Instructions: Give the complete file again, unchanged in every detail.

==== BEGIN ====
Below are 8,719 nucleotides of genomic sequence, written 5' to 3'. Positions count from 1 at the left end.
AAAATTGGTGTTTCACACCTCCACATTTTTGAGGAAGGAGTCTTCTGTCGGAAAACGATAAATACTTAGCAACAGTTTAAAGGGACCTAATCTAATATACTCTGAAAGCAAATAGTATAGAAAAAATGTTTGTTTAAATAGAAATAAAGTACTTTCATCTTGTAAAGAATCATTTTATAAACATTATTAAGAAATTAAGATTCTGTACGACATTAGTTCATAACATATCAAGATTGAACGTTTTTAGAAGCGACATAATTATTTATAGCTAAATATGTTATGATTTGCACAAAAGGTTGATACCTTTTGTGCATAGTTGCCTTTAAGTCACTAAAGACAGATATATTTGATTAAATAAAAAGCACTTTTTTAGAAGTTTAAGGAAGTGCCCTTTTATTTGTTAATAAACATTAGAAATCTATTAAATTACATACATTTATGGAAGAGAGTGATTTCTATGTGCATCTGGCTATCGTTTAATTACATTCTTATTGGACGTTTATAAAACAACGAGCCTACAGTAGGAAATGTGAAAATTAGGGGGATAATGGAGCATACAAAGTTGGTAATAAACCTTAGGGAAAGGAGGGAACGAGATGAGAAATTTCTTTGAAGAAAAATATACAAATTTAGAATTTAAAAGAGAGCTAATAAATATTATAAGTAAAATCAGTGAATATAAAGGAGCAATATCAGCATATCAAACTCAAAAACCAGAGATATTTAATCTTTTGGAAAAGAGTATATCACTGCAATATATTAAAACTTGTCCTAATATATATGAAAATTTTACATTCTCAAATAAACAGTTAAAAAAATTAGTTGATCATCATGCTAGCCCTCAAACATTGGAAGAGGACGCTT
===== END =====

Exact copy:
Below are 8,719 nucleotides of genomic sequence, written 5' to 3'. Positions count from 1 at the left end.
AAAATTGGTGTTTCACACCTCCACATTTTTGAGGAAGGAGTCTTCTGTCGGAAAACGATAAATACTTAGCAACAGTTTAAAGGGACCTAATCTAATATACTCTGAAAGCAAATAGTATAGAAAAAATGTTTGTTTAAATAGAAATAAAGTACTTTCATCTTGTAAAGAATCATTTTATAAACATTATTAAGAAATTAAGATTCTGTACGACATTAGTTCATAACATATCAAGATTGAACGTTTTTAGAAGCGACATAATTATTTATAGCTAAATATGTTATGATTTGCACAAAAGGTTGATACCTTTTGTGCATAGTTGCCTTTAAGTCACTAAAGACAGATATATTTGATTAAATAAAAAGCACTTTTTTAGAAGTTTAAGGAAGTGCCCTTTTATTTGTTAATAAACATTAGAAATCTATTAAATTACATACATTTATGGAAGAGAGTGATTTCTATGTGCATCTGGCTATCGTTTAATTACATTCTTATTGGACGTTTATAAAACAACGAGCCTACAGTAGGAAATGTGAAAATTAGGGGGATAATGGAGCATACAAAGTTGGTAATAAACCTTAGGGAAAGGAGGGAACGAGATGAGAAATTTCTTTGAAGAAAAATATACAAATTTAGAATTTAAAAGAGAGCTAATAAATATTATAAGTAAAATCAGTGAATATAAAGGAGCAATATCAGCATATCAAACTCAAAAACCAGAGATATTTAATCTTTTGGAAAAGAGTATATCACTGCAATATATTAAAACTTGTCCTAATATATATGAAAATTTTACATTCTCAAATAAACAGTTAAAAAAATTAGTTGATCATCATGCTAGCCCTCAAACATTGGAAGAGGACGCTT